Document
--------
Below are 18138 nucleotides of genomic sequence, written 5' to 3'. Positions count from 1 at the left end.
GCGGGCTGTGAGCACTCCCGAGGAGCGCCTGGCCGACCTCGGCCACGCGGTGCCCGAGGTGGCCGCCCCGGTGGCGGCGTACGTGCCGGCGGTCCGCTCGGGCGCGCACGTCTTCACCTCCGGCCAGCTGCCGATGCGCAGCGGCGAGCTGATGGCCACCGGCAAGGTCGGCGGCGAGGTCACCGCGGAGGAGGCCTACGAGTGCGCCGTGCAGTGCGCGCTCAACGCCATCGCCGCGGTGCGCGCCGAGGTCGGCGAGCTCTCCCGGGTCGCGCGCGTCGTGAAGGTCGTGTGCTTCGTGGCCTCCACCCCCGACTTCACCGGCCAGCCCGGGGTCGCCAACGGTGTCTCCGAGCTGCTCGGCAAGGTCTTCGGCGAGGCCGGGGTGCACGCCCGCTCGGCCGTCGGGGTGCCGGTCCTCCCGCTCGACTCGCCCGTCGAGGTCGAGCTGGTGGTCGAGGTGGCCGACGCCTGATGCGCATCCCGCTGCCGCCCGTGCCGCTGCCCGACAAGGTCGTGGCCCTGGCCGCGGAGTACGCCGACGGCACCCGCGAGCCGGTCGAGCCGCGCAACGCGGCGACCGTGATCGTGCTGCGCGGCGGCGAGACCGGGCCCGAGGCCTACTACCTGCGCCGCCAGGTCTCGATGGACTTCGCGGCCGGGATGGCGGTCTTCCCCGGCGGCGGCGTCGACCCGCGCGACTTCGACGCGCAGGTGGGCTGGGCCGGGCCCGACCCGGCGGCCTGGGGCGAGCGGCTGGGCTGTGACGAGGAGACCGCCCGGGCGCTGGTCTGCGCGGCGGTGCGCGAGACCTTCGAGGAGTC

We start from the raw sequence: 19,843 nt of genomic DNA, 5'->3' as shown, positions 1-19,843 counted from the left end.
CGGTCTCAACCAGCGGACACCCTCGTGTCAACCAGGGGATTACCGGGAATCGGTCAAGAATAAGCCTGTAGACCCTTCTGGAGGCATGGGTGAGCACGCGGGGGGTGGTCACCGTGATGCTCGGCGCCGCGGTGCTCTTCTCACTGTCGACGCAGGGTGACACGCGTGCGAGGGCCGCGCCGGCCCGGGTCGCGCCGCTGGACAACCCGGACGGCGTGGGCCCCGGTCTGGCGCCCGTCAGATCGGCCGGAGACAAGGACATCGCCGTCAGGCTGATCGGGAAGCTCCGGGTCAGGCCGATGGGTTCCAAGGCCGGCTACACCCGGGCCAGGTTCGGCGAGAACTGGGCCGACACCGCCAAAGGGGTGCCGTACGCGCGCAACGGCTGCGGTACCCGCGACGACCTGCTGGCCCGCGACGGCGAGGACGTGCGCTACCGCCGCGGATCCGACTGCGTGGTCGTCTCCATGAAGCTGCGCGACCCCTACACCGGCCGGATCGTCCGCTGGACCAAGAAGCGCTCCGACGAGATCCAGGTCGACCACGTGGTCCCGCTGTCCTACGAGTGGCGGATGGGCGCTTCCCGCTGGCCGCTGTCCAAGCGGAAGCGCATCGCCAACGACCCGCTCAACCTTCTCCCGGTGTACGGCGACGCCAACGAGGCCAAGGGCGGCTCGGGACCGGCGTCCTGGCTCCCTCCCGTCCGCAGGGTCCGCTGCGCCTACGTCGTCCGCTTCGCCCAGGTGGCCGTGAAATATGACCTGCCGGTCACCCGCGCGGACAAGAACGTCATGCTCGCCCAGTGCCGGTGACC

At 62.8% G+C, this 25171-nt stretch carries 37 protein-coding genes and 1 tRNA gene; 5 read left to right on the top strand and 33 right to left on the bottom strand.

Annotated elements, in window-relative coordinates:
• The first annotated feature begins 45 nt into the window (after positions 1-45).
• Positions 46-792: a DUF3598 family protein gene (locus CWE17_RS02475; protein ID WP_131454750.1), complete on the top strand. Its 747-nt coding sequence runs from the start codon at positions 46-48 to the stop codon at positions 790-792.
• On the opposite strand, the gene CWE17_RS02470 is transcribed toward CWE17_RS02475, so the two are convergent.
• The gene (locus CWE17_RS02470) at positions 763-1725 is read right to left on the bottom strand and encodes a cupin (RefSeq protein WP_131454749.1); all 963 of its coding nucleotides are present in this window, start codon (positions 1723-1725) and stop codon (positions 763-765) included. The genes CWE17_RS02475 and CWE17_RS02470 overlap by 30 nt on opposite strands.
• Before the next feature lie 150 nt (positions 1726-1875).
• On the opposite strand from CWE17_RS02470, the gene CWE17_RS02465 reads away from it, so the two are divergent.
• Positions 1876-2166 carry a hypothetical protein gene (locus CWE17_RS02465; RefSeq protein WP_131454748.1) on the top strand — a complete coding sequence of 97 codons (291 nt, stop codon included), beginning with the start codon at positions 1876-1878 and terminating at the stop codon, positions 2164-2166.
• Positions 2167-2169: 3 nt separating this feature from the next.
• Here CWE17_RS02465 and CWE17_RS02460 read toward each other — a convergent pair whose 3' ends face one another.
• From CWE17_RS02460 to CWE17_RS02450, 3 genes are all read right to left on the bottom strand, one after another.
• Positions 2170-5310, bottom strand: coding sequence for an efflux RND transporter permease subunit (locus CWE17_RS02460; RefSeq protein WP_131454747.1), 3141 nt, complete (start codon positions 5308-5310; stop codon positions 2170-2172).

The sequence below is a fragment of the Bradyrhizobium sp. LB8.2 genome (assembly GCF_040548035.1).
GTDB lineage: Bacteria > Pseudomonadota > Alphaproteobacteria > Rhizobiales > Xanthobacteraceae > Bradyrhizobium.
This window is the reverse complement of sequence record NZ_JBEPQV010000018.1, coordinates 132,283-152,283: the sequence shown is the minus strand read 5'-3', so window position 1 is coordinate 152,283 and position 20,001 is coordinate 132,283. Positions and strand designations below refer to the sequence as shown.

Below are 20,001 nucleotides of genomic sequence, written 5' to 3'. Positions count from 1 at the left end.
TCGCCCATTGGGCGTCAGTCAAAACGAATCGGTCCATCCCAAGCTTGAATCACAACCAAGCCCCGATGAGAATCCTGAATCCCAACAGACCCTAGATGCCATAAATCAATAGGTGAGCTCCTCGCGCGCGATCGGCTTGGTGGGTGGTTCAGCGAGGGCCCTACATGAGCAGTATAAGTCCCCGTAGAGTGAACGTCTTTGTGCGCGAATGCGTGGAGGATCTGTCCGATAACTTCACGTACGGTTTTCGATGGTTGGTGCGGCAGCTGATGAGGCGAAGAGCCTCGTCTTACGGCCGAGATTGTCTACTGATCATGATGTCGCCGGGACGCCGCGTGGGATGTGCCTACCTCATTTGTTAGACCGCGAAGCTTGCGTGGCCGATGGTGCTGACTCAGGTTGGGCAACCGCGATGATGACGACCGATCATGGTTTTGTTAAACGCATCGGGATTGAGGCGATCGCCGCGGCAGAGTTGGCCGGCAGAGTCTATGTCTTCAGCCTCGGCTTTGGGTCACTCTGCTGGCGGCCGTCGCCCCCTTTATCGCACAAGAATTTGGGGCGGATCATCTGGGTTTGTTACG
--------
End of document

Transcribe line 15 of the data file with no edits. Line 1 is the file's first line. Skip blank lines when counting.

• Here CWE17_RS02465 and CWE17_RS02460 read toward each other — a convergent pair whose 3' ends face one another.